Agriculture Sector and its Challenges in water treatment

The agricultural sector in Peru is the largest user of water, accounting for 89% of the country’s water consumption. However, only 22% of agricultural land is irrigated, making it challenging for farmers to grow crops effectively. This inefficiency in water use is due to the poor condition of existing infrastructure, which adds to the difficulties of managing water resources.

Climate change is also a significant factor affecting the availability of water in Peru. The country is facing severe water scarcity because of climate change, which has led to the disappearance of glaciers and the drying up of lagoons that used to be crystalline water reservoirs for agriculture.

Reverse Osmosis and its unviability

Reverse osmosis (RO) is a technology used to purify water by pushing it under pressure through a semi-permeable membrane. The membrane will allow some atoms or molecules to pass but not the contaminants in the water such as suspended solids, salts, organics, and microorganisms. Reverse osmosis is a powerful technology to remove contaminants from water and is even used to desalinate sea water to produce drinking water. However, the technology comes with some limitations and disadvantages that limit its application at scale for reliable and low-cost decontamination of river water for household use and agricultural purposes.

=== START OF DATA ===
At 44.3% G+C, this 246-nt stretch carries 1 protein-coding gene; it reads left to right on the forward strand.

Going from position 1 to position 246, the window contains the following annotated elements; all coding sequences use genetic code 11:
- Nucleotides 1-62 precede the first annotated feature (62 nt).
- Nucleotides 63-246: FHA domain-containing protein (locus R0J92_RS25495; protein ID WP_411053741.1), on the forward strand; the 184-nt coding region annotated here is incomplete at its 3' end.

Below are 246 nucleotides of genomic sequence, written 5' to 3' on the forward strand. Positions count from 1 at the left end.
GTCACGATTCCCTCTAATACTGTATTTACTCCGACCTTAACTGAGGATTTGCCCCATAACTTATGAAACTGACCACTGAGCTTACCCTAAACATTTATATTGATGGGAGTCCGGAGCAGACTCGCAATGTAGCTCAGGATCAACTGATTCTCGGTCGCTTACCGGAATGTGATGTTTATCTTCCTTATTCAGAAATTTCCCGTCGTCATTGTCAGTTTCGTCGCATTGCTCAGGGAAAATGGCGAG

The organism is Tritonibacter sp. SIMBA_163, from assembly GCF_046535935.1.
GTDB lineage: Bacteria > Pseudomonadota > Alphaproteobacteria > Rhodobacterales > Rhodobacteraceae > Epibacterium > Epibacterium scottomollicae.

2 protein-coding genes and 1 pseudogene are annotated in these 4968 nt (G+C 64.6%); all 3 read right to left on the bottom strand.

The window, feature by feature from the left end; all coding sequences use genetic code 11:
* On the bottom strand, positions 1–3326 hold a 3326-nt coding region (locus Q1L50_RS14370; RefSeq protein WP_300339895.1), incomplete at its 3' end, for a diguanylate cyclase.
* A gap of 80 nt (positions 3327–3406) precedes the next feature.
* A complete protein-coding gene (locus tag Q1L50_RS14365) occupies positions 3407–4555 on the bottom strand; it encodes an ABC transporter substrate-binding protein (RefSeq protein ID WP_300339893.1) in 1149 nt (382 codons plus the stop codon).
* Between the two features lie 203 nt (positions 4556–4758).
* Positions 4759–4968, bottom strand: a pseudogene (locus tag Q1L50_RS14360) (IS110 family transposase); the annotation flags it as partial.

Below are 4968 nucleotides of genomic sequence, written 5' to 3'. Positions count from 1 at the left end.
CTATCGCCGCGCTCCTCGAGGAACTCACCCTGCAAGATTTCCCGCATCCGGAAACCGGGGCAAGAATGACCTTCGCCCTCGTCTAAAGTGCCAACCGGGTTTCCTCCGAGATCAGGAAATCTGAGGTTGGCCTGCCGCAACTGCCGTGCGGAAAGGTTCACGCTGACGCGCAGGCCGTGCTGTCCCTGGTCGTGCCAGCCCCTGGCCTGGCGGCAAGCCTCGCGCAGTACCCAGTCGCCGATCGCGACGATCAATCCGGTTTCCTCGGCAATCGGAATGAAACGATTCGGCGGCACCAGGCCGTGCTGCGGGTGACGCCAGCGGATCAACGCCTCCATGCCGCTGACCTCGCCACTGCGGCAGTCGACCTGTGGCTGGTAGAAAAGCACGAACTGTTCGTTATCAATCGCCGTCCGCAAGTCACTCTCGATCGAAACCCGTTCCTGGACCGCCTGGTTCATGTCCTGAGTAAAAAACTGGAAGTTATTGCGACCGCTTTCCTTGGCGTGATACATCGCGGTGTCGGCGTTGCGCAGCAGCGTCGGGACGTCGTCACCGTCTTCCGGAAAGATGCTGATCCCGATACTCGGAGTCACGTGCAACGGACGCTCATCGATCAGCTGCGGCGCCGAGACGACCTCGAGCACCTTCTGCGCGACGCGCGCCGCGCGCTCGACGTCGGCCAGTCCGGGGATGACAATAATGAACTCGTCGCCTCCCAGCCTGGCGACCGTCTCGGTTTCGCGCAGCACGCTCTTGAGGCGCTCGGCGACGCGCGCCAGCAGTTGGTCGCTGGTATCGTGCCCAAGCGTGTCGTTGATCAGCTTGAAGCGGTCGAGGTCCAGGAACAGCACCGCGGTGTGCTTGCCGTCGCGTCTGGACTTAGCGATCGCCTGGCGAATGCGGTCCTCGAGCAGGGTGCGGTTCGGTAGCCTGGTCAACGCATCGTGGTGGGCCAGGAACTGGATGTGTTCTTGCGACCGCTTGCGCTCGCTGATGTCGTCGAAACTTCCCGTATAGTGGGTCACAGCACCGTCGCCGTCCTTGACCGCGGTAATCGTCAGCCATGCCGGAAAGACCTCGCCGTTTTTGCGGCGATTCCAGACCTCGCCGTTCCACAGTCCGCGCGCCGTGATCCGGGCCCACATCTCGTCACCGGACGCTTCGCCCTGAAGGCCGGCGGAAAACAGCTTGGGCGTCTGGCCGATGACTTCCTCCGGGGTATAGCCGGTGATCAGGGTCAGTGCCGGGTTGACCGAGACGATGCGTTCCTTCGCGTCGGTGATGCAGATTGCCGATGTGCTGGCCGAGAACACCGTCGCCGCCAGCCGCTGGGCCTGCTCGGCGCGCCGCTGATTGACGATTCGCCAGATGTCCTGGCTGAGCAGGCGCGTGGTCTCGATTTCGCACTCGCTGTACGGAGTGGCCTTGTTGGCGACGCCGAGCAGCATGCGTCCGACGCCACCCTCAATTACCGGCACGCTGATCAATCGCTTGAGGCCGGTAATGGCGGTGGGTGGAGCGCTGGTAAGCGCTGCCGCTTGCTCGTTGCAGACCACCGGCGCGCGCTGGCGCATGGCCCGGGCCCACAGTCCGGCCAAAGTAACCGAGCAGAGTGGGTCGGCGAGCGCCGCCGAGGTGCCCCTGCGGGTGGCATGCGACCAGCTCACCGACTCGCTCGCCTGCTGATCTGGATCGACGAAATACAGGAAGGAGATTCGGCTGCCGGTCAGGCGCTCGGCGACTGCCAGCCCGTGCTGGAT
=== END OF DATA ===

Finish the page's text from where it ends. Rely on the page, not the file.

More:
One of the main limitations of RO is that it is a wasteful process, in the sense that for every liter of purified water, a reject stream of ‘contaminated’ water is produced with an increased concentration of the contaminants originally present in the water. Industrial RO systems typically run anywhere from 50% to 85% recovery depending on the feed water characteristics, which implies that for every m3 of clean water, 0.3-1 m3 of wastewater is produced. The wastewater flow itself may present a problem, depending on how it is disposed of, but the loss of 30-50% of the initial amount of available water is often not desirable.

In addition, RO has a relatively high cost in terms of the investment required for the installation itself, the cost of maintenance, and the (energy) cost of operating the plant. Since the principle of RO is based upon pushing water under pressure through a membrane, the pumps operating the RO plant require a constant source of energy. The total energy consumption depends on the quality of the incoming water (the more contaminated the water, the more energy is needed to push it through the RO membrane), but the process will require an order of magnitude of 2.5 kWh/m3 of energy. Estimates of the total cost of RO for decontaminating water are between 0.50 and 1 USD per cubic meter of purified water.